Posting up articles on Facebook, I have had some extremely interesting conversations over the comments section on Facebook posts – most notably on G+ being absolutely irrelevant, and even mucking up Google’s core properties, and on UCSD moving to D1 sports.
The main question for me is the ethics behind comment moderation.
Comment moderation is something that is absolutely subjective – and gives me, the author, unprecedented control over the voices that appear on my blog. Already, I didn’t allow something because it was troll-like, but how about those comments that I simply don’t like? Maybe something is poorly written, but presents a great opposing view. While I’d like to think that I’m objective enough to avoid that situation, it’s a topic that would weigh on me in moderating comments. And even though I am the master of this domain and can do whatever I want with my own voice, it would be absolutely unethical to muffle the voices of some, and not others (as long of course as it’s appropriate – i.e. not racist, slander, etc.).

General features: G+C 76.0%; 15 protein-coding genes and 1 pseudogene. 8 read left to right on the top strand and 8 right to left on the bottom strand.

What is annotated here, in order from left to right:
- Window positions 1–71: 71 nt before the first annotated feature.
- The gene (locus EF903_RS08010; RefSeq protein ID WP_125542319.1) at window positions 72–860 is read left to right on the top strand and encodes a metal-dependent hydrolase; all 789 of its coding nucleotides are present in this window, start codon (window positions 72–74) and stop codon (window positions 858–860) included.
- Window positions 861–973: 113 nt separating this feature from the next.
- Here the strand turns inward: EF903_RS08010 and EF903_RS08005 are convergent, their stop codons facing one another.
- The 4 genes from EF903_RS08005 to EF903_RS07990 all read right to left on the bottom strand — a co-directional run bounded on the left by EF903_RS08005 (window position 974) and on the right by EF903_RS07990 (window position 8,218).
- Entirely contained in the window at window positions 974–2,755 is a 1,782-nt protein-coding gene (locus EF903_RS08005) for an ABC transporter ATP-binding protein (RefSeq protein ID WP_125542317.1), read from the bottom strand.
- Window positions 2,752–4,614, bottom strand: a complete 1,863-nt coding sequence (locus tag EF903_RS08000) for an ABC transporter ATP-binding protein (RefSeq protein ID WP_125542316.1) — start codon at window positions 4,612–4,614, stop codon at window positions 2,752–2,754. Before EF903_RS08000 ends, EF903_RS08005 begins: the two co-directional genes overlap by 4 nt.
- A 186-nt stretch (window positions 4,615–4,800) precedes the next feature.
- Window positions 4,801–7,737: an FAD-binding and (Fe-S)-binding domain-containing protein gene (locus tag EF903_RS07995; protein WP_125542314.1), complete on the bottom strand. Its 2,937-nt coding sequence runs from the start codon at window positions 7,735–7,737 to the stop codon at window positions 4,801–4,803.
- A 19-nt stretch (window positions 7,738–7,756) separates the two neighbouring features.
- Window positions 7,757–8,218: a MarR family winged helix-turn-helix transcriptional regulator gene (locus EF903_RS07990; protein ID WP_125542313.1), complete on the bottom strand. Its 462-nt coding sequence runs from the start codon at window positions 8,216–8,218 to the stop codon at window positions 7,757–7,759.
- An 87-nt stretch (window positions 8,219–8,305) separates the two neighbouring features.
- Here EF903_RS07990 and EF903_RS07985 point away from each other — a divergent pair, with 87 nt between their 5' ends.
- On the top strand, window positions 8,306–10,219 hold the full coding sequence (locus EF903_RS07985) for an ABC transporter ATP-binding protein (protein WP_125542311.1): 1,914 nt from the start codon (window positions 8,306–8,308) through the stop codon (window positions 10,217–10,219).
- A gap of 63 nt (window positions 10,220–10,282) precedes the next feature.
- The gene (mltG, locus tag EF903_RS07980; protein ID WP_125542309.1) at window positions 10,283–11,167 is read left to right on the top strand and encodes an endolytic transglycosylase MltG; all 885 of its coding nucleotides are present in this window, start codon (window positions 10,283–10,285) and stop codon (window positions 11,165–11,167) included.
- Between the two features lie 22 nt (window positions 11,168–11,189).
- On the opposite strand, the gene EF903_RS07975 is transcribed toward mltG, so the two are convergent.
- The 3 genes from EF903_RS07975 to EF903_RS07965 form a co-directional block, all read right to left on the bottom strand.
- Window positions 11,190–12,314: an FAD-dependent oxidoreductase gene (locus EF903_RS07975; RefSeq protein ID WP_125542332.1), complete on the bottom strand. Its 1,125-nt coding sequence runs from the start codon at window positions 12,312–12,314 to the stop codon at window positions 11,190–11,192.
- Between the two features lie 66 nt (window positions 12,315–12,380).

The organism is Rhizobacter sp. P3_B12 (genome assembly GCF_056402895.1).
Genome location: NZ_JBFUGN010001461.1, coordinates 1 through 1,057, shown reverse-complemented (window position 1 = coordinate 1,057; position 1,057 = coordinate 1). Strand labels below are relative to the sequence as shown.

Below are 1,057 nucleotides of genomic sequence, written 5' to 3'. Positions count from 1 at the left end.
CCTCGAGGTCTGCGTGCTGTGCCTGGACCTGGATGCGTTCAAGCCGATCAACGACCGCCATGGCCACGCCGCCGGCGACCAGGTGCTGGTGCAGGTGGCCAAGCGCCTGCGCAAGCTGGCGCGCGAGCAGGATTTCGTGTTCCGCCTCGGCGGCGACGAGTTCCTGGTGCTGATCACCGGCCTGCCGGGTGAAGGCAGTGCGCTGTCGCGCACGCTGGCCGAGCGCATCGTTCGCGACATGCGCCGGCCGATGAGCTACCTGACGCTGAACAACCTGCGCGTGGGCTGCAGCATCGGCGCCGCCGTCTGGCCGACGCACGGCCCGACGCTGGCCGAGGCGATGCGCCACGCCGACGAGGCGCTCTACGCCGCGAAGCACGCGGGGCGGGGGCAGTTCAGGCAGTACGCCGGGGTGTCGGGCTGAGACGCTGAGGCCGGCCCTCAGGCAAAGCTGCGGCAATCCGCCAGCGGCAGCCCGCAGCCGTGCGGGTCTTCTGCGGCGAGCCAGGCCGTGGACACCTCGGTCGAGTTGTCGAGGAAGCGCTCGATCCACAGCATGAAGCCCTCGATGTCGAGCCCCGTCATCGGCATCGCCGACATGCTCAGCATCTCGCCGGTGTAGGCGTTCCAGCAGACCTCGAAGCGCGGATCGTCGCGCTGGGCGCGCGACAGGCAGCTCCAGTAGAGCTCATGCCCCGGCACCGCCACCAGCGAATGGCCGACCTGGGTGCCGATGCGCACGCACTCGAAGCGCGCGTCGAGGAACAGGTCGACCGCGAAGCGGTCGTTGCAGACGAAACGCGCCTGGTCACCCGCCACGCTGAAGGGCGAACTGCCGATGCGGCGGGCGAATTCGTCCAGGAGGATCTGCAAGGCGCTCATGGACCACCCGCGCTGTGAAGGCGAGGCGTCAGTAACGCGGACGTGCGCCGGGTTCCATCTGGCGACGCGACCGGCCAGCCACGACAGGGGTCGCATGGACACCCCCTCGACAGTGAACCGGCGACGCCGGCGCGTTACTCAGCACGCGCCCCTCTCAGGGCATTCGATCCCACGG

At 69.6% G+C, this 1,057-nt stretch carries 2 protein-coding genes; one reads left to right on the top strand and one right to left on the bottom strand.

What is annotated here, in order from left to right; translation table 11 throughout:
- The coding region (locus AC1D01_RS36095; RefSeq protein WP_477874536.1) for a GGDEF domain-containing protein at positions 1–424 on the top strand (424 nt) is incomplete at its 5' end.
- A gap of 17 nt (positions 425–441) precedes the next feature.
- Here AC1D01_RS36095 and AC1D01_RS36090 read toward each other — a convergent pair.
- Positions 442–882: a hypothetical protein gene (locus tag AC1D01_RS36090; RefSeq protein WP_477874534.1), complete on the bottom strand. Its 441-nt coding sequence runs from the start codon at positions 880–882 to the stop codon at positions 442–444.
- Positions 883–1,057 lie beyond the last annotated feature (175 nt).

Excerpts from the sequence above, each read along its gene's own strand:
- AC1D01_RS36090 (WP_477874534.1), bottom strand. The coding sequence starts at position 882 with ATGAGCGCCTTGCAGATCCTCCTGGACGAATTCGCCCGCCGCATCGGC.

I think the fairest thing would be to either:
1. Allow all comments, trolls and all.
2. Shut-down all comments, and force people to respond via their own mediums.
Each has its advantages and disadvantages. Allowing comments presents a lower threshold for responses, facilitating anybody (even trolls) to respond, in a potentially meaningful way. To not allow comments presents a higher threshold for response, but undoubtedly increases the quality of responses.
So for now, if you have something to say, mention me on Twitter what you wrote – I’d love to see it, and I’ll continue contemplating this whole question of comments.